Fights that Bind: Argument and the Common Good, Part I

tilt-shift-crowds

Civilization is formed by men locked together in argument.

–Thomas Gilbey O.P., Between Community and Society, 1953.

A couple of mornings ago, I heard a debate about the controversial Congressional vacations that went something like this:

Debator #1: Since we are in a recession, it’s not fair that Congress gets so much time off.
Debator #2: But some congressmen and women work awful hard during their time away from Washington, visiting constituents, etc.
Debator #3: Yeah, so there.
Debator #1: It’s still not fair. In France everyone is guaranteed 4 weeks of vacation.
Debators #2 and #3: Ohhh. That sounds more fair.
Debator #1: Good. It’s settled. More vacation for everyone.

Nothing like a good argument to bring us all together.

I hate being chicken little, but there’s a problem in this country when that qualifies as a debate. And no, these weren’t high school freshmen presenting before their bored classmates. These were highly educated, award-winning journalists on a morning news program called The Takeaway. Engaged in this “argument” were the hosts, John Hockenberry and Amy Holmes, and a columnist from the New York times, Randy Cohen (Aka, The Ethicist).

Every morning, The Takeaway, new morning radio news program on public radio, invites listeners to “be a part of the American conversation.” A joint venture of the BBC, the New York Times and WGBH (Boston), it features live discussion and debate between the two hosts and their guests rather than the pre-recorded news packages favored by radio news programs such as Morning Edition. I admire the goal, but in this particular instance the “American conversation” was incoherent and pointless.

When John Courtney Murray, S.J., investigated the uniqueness of the American proposition, that’s not the sort of conversation he intended when he quoted Gilbey (above). As strange as it sounds, when Murray cited Gilbey, who was paraphrasing Aquinas, he was highlighting the essential role played by argument in the maintenance of this free society of ours. The takeaway: a society that argues together stays together. That’s the beauty of the American conversation.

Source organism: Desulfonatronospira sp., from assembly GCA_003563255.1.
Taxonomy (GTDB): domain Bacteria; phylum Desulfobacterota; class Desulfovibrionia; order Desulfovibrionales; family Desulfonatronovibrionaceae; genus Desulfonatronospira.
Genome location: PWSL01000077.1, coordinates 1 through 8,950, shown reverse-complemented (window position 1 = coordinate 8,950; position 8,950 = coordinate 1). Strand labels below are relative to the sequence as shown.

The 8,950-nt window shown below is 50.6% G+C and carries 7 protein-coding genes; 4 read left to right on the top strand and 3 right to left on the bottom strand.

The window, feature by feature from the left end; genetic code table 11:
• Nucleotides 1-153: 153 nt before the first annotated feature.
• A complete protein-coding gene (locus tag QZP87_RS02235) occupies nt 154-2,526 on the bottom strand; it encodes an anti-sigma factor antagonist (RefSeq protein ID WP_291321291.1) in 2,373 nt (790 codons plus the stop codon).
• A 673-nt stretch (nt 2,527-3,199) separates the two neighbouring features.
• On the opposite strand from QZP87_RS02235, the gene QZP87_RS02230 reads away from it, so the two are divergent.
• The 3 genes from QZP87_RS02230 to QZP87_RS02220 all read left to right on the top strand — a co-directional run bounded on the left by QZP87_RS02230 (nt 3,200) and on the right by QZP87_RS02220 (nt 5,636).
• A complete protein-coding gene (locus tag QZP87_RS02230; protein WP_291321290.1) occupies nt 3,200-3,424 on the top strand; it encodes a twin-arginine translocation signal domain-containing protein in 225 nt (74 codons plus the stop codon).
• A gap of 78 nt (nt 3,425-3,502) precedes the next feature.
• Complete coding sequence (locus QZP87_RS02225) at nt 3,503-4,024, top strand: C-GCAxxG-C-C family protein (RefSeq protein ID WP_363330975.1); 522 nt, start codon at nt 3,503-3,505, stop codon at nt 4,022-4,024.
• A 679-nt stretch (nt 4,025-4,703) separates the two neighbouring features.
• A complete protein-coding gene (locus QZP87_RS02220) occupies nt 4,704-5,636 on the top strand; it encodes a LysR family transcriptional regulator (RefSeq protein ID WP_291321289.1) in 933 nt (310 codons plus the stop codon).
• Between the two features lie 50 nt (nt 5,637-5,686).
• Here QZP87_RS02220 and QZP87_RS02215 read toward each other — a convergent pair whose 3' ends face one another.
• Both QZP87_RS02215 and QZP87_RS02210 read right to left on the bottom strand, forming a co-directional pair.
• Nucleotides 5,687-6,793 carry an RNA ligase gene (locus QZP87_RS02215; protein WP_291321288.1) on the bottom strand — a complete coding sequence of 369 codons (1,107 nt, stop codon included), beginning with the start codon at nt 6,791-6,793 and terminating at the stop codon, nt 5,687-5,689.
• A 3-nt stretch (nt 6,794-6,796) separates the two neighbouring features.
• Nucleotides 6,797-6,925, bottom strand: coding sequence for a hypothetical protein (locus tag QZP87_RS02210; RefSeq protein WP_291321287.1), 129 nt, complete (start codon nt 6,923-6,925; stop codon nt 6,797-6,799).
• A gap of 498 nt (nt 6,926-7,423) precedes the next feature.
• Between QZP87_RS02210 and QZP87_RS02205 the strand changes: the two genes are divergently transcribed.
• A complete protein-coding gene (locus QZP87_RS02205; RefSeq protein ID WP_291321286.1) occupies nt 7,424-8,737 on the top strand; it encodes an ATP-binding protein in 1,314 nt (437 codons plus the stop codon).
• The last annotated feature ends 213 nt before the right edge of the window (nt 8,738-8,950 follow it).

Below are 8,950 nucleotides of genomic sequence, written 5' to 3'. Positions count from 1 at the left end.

For Murray, the only things holding together our “civil multitude is reason” and the proper “exercise of reason which is argument.” The sham argument cited above cannot quite find it’s ground in reason. They start by arguing the pros and cons of congressional vacation and finish, with consensus, by concluding that we should all have more vacation time. (Please note, I’m in favor of legislating mandatory vacation time; I just hope it’s founded on sounder reason than that of The Takeaway.) Not only does the topic of the debate shift, but also they unanimously presuppose that “fairness” is the best measuring stick to use in this case.

Fairness, while sometimes a useful standard, doesn’t always work. For example, if I starve all of my children but one, that really wouldn’t be fair now would it? Perhaps another standard could be suggested that might actually keep us from having to use France as an example of how to run a country. Perhaps we can look to the standard of the common good. Rather than acting like three year olds locked in a tussle over a Tickle Me Elmo, let’s move this debate to solid ground and ask if lengthy congressional vacations will serve the common good.

(to be continued)

© Jeffrey C. Johnson and Whosoever Desires, 2009.

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